Andrews Town Council finds Community Crossing grant won't fund storm water infrastructure project

The Andrews Town Council discussed storm water infrastructure projects during its meeting on Tuesday, Dec. 26.

Council President Bill Johnson reported to his fellow board members that the town’s Community Crossings matching grant does not fund the storm water infrastructure project that council was under the impression it did. The board believed the grant would pay for the installation of a mainline storm sewer and inlets at every intersection on West McKeever Street. Johnson, however, discovered at a Dec. 19 meeting with engineering firm RQAW and Jay Stankiewicz, representing engineering firm Fleis & VandenBrink, that only basins and caps would be installed.

Council agreed that the smaller scope of work would not sufficiently address the street’s flooding issues. To that end, the board hopes to attain a community development block grant through the Indiana Office of Community and Rural Affairs that would fund the work it was originally hoping for. The town filed a proposal for the grant on Dec. 1. After holding a public hearing regarding the grant at the upcoming Jan. 22 council meeting and completing a townwide income survey, the town hopes to formally apply for it on Feb. 9.

The board stated that the storm water work on West McKeever Street would continue to be prioritized over repaving work that is planned for it. That work will be funded by the Community Crossings matching grant.

Council also discussed the installation of storm water infrastructure on Main Street. Johnson noted that he would be meeting with the Indiana Department of Transportation (INDOT) on Thursday, Jan. 11, and petition the department to install a storm water system on Main Street when it repaves the roadway, which is a section of Indiana State Road 105, in 2019.

“We’re going to try to sell INDOT on the fact that if they do that, if they put money into doing that, then there won’t be standing water on their road system, so they wouldn’t have as much upkeep and maintenance costs on 105 if they didn’t have water accumulating on it during heavy rain events,” explained Johnson.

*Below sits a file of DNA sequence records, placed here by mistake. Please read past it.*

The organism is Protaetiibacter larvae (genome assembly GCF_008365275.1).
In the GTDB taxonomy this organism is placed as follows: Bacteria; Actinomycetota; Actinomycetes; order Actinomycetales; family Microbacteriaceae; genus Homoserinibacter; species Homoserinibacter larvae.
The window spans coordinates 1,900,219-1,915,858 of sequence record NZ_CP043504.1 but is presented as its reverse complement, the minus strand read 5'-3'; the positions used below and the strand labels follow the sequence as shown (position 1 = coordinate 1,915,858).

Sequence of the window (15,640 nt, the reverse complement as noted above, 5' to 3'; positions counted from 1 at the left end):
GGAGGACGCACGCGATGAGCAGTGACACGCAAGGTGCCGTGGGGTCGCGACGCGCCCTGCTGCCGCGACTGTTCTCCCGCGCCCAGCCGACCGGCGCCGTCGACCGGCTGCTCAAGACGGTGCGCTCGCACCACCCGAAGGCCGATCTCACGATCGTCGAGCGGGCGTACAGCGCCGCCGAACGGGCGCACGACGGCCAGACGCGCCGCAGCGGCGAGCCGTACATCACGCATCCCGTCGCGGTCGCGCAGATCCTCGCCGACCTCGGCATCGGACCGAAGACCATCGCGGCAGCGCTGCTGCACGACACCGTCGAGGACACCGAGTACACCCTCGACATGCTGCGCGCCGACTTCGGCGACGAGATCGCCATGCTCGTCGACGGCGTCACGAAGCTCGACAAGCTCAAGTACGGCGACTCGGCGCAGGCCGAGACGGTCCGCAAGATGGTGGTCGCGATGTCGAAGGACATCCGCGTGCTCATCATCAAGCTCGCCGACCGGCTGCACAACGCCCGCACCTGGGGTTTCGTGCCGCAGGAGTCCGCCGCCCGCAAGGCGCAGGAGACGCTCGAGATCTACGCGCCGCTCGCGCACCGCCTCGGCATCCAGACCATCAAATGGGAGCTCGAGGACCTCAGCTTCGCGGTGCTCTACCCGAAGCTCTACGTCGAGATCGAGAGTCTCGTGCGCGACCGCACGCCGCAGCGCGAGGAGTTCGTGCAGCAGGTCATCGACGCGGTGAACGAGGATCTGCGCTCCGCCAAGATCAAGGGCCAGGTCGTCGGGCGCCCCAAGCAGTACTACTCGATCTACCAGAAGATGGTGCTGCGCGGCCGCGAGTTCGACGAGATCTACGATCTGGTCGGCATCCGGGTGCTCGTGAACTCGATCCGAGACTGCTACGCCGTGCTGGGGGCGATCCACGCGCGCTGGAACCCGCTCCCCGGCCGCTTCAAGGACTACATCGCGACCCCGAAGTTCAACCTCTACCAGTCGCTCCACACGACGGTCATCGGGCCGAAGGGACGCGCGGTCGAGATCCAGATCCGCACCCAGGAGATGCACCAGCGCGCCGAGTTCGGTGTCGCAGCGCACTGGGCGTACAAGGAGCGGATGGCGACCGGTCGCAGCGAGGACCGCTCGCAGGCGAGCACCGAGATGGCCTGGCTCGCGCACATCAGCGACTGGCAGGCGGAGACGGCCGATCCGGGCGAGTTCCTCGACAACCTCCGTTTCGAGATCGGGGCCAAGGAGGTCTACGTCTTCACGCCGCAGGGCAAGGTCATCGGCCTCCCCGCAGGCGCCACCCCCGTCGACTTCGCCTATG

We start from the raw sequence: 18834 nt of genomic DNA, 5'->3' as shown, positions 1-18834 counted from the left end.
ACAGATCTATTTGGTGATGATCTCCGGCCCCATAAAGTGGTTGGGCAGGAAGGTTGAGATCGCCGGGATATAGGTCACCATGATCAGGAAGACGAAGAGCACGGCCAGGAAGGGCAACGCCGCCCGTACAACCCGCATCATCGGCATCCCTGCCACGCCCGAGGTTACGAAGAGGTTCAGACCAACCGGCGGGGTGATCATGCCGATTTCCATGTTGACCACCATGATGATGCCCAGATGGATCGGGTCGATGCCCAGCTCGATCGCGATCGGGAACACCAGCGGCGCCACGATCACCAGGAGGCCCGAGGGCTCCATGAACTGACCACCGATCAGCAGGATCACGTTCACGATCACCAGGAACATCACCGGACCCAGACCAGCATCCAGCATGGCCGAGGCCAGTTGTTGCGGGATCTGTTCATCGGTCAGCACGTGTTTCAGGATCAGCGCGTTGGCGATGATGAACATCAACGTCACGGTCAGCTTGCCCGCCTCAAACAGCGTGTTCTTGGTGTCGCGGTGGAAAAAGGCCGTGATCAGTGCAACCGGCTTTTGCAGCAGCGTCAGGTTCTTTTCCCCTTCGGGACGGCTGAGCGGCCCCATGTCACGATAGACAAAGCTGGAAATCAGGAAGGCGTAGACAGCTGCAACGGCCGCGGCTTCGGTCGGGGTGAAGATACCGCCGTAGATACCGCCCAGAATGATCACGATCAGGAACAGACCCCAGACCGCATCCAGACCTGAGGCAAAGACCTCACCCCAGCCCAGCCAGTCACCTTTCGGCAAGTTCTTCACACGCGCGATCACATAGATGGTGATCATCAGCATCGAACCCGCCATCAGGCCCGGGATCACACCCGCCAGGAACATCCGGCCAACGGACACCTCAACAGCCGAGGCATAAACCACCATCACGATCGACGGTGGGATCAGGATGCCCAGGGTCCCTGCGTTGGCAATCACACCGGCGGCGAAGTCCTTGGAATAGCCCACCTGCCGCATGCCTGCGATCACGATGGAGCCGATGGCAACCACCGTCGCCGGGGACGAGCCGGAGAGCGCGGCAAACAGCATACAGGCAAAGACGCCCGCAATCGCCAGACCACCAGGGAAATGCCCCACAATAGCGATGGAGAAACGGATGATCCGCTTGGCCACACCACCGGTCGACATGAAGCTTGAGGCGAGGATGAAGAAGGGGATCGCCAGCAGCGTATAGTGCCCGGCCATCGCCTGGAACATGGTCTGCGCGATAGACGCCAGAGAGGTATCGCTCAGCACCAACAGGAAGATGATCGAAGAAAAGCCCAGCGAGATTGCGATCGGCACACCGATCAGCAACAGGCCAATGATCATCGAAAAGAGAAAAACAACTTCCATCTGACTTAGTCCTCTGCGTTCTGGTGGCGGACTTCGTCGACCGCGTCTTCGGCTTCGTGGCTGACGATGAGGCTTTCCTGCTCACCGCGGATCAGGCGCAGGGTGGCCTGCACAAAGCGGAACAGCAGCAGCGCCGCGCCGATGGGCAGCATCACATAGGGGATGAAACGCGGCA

Should INDOT not be receptive to that suggestion, Johnson recommended that the town reach out to State Sen. Andy Zay and State Rep. Dan Leonard and ask for their help in making the town’s case to INDOT.

The day after the INDOT meeting, on Friday, Jan. 12, council scheduled a special meeting at 2 p.m. with Stankiewicz, Paul Vincent, of RQAW, and Matt Brinkman, of Region 3A Development and Regional Planning Commission, to discuss storm water infrastructure projects.

In other business:

Clerk-Treasurer Laura Dillon reported that the Huntington Countywide Department of Community Development had an engineering report on hand that assesses the structural integrity of a building at 48 S. Main St. that caught on fire on Dec. 11. While Dillon did not know the contents of the report, the completion of that document will help determine if the building, which housed apartments, is salvageable.

The board passed Resolution 2017-6, which authorized budget transfers to cover deficits in line items.